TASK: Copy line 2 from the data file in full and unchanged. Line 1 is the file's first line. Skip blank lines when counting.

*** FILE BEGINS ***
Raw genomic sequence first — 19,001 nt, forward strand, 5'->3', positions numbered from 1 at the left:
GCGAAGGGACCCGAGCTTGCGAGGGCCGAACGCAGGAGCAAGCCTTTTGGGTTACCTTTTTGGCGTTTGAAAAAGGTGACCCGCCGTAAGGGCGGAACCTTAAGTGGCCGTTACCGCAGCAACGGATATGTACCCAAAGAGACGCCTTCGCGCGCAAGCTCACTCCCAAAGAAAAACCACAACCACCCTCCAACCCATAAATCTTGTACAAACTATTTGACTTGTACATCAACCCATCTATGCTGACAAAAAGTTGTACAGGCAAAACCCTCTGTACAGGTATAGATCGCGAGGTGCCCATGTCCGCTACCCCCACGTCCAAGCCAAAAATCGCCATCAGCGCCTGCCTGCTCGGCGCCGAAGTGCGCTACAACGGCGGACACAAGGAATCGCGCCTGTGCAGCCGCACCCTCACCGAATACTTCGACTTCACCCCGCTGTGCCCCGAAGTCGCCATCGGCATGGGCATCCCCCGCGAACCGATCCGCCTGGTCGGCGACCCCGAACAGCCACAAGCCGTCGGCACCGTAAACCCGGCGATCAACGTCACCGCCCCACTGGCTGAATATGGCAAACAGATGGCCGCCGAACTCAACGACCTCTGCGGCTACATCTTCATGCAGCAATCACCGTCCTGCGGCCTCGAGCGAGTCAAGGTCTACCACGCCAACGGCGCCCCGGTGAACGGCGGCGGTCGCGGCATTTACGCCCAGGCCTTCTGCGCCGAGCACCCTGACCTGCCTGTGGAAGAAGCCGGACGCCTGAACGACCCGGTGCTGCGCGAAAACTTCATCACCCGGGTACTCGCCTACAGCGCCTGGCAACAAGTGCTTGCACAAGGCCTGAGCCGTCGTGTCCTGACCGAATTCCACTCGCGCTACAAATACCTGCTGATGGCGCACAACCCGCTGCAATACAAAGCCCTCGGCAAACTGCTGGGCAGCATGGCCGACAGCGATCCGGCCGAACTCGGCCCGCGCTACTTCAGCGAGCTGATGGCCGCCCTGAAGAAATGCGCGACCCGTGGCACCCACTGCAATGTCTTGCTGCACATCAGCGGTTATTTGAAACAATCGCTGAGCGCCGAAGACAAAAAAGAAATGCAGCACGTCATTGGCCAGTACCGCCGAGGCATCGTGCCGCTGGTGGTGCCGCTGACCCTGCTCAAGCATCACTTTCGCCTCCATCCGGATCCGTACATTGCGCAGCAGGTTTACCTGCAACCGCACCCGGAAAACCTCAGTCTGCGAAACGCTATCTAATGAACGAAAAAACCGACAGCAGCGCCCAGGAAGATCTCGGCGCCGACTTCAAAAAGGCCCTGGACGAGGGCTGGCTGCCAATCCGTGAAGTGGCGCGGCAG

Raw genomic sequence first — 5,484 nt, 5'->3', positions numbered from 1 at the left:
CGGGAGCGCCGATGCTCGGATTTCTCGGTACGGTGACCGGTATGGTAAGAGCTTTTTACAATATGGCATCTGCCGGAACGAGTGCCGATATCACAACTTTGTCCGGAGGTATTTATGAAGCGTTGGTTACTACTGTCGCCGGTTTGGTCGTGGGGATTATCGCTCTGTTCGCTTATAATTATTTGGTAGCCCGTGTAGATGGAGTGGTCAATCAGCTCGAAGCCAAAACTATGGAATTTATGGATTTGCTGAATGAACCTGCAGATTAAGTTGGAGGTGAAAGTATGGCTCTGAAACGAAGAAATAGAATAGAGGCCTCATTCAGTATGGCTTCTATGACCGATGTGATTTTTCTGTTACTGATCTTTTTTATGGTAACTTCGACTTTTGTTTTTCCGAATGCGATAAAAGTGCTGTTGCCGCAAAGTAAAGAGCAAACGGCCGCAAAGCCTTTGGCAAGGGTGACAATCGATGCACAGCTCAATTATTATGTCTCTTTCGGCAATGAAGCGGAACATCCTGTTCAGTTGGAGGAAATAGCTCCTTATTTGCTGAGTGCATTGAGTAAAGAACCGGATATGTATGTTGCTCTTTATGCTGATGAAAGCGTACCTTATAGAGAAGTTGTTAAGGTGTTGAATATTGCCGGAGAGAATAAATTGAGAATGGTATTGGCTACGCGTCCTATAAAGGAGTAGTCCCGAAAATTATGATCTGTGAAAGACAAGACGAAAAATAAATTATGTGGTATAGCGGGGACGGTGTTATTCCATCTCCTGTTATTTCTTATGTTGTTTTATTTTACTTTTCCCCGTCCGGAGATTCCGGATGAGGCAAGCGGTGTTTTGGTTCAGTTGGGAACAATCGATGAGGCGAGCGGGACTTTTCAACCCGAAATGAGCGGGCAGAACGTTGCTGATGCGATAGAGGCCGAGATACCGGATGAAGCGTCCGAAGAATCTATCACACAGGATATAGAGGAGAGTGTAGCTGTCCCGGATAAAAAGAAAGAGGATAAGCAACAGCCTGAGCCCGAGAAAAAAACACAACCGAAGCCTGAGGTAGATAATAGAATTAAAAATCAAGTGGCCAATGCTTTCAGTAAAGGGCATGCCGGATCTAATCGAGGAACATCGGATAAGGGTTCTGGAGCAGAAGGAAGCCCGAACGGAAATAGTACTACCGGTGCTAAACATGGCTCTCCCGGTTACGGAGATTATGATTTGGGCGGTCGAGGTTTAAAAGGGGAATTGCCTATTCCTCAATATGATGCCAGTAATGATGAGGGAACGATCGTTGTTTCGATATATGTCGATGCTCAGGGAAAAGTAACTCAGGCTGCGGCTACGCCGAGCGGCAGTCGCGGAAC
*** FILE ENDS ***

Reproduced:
GCGAAGGGACCCGAGCTTGCGAGGGCCGAACGCAGGAGCAAGCCTTTTGGGTTACCTTTTTGGCGTTTGAAAAAGGTGACCCGCCGTAAGGGCGGAACCTTAAGTGGCCGTTACCGCAGCAACGGATATGTACCCAAAGAGACGCCTTCGCGCGCAAGCTCACTCCCAAAGAAAAACCACAACCACCCTCCAACCCATAAATCTTGTACAAACTATTTGACTTGTACATCAACCCATCTATGCTGACAAAAAGTTGTACAGGCAAAACCCTCTGTACAGGTATAGATCGCGAGGTGCCCATGTCCGCTACCCCCACGTCCAAGCCAAAAATCGCCATCAGCGCCTGCCTGCTCGGCGCCGAAGTGCGCTACAACGGCGGACACAAGGAATCGCGCCTGTGCAGCCGCACCCTCACCGAATACTTCGACTTCACCCCGCTGTGCCCCGAAGTCGCCATCGGCATGGGCATCCCCCGCGAACCGATCCGCCTGGTCGGCGACCCCGAACAGCCACAAGCCGTCGGCACCGTAAACCCGGCGATCAACGTCACCGCCCCACTGGCTGAATATGGCAAACAGATGGCCGCCGAACTCAACGACCTCTGCGGCTACATCTTCATGCAGCAATCACCGTCCTGCGGCCTCGAGCGAGTCAAGGTCTACCACGCCAACGGCGCCCCGGTGAACGGCGGCGGTCGCGGCATTTACGCCCAGGCCTTCTGCGCCGAGCACCCTGACCTGCCTGTGGAAGAAGCCGGACGCCTGAACGACCCGGTGCTGCGCGAAAACTTCATCACCCGGGTACTCGCCTACAGCGCCTGGCAACAAGTGCTTGCACAAGGCCTGAGCCGTCGTGTCCTGACCGAATTCCACTCGCGCTACAAATACCTGCTGATGGCGCACAACCCGCTGCAATACAAAGCCCTCGGCAAACTGCTGGGCAGCATGGCCGACAGCGATCCGGCCGAACTCGGCCCGCGCTACTTCAGCGAGCTGATGGCCGCCCTGAAGAAATGCGCGACCCGTGGCACCCACTGCAATGTCTTGCTGCACATCAGCGGTTATTTGAAACAATCGCTGAGCGCCGAAGACAAAAAAGAAATGCAGCACGTCATTGGCCAGTACCGCCGAGGCATCGTGCCGCTGGTGGTGCCGCTGACCCTGCTCAAGCATCACTTTCGCCTCCATCCGGATCCGTACATTGCGCAGCAGGTTTACCTGCAACCGCACCCGGAAAACCTCAGTCTGCGAAACGCTATCTAATGAACGAAAAAACCGACAGCAGCGCCCAGGAAGATCTCGGCGCCGACTTCAAAAAGGCCCTGGACGAGGGCTGGCTGCCAATCCGTGAAGTGGCGCGGCAG